The Cougars’ Keyshawn Robinson, a freshman, was a triple winner, taking the 100 (10.97) and running on the winning 4x100 and 4x200 relay teams.

“Just keep moving the arms, just keep pushing,” Robinson said. “You’ve got to have a lot of speed to win at states.”

Justin Gottlieb, Kyle deNobel, Caleb Shelton and Justin deMoulin were double-winners for Jefferson. Gottlieb won the 800 (2:01.19) and ran on the winning 4x100 relay team; deNobel won the 1,600 (4:44.31) and ran on the winning 4x800 relay team (8:25.25); and Shelton and deMoulin ran on the winning 4x100 and 4x200 relay teams.

Harris Kester and Caleb Wiser ran on the winning 4x800 relay team for Jefferson.

Amore’s win in the pole vault for Washington came as little surprise to anyone. Most of the other competitors in his event were eliminated early. He could’ve stopped when he cleared 15-6, but Amore is one pole vaulter who strives to keep getting better.

He went all the way up to 16-7, where he was trying to surpass his own school record, but he missed on all three tries. Still, Amore took it all in stride.

“I almost had it, but I watched the bar on the way up and didn’t commit fully to the jump,” Amore said. “But in this meet, the goal was to qualify for states.”

While his goal is to keep improving, Amore is not one to keep secrets, offering to lend his expertise to others, seeking to help others improve their skills.

While he was waiting for his turn at the higher bar levels, Amore offered advice to the other competitors.

“Even in the pole vault, when other people are in your event, you can only control what you do,” he said. “It’s you against the bar. The bar is my enemy, not my competitor. We all travel similar roads, face similar hardships. I just like helping people.”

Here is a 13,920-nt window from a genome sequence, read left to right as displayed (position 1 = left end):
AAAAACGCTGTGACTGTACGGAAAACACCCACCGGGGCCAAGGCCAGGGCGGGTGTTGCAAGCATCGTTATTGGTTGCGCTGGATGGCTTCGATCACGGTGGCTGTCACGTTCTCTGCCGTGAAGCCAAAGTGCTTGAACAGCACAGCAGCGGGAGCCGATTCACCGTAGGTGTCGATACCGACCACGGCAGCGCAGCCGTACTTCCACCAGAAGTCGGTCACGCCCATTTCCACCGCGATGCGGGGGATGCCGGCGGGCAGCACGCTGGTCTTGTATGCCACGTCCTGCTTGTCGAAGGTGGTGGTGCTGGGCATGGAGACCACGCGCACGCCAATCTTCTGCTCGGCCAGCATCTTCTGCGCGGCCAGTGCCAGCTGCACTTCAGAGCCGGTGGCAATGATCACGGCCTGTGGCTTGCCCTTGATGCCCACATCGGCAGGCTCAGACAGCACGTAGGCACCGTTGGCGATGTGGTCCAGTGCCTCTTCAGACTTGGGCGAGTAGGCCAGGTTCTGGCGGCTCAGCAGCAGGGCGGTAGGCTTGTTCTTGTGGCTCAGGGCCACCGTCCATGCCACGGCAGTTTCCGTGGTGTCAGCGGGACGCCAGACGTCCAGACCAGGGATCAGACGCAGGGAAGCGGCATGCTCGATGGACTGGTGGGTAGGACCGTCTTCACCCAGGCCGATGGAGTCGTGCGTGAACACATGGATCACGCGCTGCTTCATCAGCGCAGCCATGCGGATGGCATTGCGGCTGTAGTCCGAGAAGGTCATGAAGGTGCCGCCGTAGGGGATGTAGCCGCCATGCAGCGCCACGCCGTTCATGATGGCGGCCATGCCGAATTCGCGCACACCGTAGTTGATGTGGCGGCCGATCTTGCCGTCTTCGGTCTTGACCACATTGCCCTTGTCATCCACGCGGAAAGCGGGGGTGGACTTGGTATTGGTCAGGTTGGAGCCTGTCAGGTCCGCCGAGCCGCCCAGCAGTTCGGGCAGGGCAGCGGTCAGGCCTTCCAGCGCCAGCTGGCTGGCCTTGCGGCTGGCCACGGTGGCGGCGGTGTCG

Konner Hawthorne, Wyatt Miles, Ben Riston and Adel McCray combined to win the 4x400 relay for Washington (3:31.65).


Hailey Dillow led the way for Jefferson’s girls as a triple-winner. She won the 100 (12.64) and ran on the winning 4x100 (49.93) and 4x200 relay teams (1:45.62).

A quick start assured Dillow of her win in the 100.

“I wanted to make sure I wasn’t the last one out of the starting blocks,” she said. “All of the girls in this event are really fast.”

Lorelei Bangit, Trinity Blue, Jordan Carr and Hannah Shanley were double-winners for the Cougars. Bangit won the 200 (25.86) and ran on the winning 4x100 relay team.

Blue and Carr ran on the winning 4x100 and 4x200 relay teams.

Shanley swept the shot put (34 feet, 4 inches) and discus (114-6). Arayia Maiben ran on the winning 4x200 relay team for Jefferson.

T’Asya Jay, Hope Gestl, Hannah Royser and Brianna Goins won the 4x102.5 shuttle hurdles relay for the Cougars (1:09.5). Jordan Carr

Pizutti, Washington’s winner in the I mi100 hurdles, said she sustained an ankle injury during the EPAC championships. So as not to jeopardize her chances in the hurdles on Friday, she scratched from her other scheduled events, concentrating just on the hurdles.

Turns out it was the right move.

“I missed up my ligaments two weeks ago, so I had to train hard to get ready for this meet,” Pizutti said.